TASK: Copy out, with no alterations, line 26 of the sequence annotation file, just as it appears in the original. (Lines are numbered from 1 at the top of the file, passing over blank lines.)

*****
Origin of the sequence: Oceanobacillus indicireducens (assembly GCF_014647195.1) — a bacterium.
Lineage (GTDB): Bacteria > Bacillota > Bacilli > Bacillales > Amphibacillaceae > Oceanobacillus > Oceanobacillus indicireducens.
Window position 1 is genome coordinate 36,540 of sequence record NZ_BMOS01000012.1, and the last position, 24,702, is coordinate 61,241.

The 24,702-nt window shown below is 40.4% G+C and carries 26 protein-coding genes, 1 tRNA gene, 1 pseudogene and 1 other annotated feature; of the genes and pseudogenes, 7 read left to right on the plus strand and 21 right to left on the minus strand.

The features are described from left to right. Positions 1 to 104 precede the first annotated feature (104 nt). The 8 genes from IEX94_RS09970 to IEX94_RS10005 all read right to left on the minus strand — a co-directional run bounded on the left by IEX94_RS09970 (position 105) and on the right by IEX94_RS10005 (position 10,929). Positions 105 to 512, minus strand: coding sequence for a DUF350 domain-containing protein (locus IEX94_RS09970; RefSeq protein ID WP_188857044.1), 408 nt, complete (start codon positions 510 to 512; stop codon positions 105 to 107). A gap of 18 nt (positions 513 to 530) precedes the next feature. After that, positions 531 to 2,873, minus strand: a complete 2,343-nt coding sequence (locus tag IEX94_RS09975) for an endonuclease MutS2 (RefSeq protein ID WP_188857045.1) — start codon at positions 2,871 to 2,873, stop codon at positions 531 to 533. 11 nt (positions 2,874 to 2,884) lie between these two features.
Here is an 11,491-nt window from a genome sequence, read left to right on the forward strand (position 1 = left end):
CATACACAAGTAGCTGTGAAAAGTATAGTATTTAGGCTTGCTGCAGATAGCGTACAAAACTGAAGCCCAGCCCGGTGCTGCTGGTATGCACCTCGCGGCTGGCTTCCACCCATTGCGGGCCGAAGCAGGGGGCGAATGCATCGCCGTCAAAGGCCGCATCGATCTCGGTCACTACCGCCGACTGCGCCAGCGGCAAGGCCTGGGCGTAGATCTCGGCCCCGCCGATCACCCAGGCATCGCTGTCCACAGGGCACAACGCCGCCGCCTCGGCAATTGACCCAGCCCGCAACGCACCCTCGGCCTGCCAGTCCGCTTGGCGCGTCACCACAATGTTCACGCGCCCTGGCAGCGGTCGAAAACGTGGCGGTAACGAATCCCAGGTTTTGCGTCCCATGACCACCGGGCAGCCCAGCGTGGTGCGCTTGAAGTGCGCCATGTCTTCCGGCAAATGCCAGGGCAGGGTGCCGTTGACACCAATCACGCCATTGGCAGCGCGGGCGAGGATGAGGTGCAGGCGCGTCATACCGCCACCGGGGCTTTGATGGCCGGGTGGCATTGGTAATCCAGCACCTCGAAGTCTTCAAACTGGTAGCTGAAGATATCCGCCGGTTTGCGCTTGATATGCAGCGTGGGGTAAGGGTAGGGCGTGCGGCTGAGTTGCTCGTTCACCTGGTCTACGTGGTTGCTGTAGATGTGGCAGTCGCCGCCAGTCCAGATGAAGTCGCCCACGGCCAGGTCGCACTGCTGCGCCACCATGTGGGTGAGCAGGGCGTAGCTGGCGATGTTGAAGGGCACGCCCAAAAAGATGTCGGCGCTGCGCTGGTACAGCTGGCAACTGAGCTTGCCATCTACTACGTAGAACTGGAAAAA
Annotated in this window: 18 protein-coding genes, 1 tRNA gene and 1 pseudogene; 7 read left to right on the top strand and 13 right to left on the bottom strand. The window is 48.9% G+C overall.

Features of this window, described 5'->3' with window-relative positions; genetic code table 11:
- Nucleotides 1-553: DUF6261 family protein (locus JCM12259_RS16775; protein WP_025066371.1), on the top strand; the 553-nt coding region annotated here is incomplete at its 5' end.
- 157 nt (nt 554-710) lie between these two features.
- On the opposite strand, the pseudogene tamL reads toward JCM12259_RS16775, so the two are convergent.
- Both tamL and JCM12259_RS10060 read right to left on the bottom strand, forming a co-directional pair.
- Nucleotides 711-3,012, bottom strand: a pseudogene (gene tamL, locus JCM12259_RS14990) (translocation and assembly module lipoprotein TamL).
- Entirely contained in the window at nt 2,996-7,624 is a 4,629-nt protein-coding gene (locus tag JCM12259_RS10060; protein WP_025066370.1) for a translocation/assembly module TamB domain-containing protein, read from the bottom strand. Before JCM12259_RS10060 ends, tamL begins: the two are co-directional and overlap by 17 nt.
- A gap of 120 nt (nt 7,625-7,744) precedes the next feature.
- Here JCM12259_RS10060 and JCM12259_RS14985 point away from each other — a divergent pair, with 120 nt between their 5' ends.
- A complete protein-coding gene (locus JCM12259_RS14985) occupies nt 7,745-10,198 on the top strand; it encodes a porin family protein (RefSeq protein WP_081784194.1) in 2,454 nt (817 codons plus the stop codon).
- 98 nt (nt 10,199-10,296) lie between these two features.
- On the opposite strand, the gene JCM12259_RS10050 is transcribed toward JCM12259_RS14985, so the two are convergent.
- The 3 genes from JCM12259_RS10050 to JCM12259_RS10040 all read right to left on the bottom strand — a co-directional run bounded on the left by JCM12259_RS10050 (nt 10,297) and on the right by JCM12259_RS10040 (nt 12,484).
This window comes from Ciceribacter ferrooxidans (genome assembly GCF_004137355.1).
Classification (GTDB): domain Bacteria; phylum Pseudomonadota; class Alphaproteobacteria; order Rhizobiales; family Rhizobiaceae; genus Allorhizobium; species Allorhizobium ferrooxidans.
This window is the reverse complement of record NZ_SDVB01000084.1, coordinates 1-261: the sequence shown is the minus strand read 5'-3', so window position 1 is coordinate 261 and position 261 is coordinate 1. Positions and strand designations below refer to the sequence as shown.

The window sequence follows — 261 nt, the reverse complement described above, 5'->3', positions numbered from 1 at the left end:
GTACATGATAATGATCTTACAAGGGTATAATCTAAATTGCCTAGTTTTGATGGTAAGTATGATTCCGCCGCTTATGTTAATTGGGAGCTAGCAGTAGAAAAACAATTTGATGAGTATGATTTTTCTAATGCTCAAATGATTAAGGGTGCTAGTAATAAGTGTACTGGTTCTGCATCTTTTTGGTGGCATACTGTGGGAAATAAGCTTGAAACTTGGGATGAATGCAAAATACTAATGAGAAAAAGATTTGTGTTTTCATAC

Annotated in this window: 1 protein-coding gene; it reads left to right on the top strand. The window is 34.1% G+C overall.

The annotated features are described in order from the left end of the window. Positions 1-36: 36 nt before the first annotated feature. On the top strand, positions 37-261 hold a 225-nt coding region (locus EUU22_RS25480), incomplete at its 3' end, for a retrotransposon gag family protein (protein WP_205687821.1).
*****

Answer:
GTACATGATAATGATCTTACAAGGGTATAATCTAAATTGCCTAGTTTTGATGGTAAGTATGATTCCGCCGCTTATGTTAATTGGGAGCTAGCAGTAGAAAAACAATTTGATGAGTATGATTTTTCTAATGCTCAAATGATTAAGGGTGCTAGTAATAAGTGTACTGGTTCTGCATCTTTTTGGTGGCATACTGTGGGAAATAAGCTTGAAACTTGGGATGAATGCAAAATACTAATGAGAAAAAGATTTGTGTTTTCATAC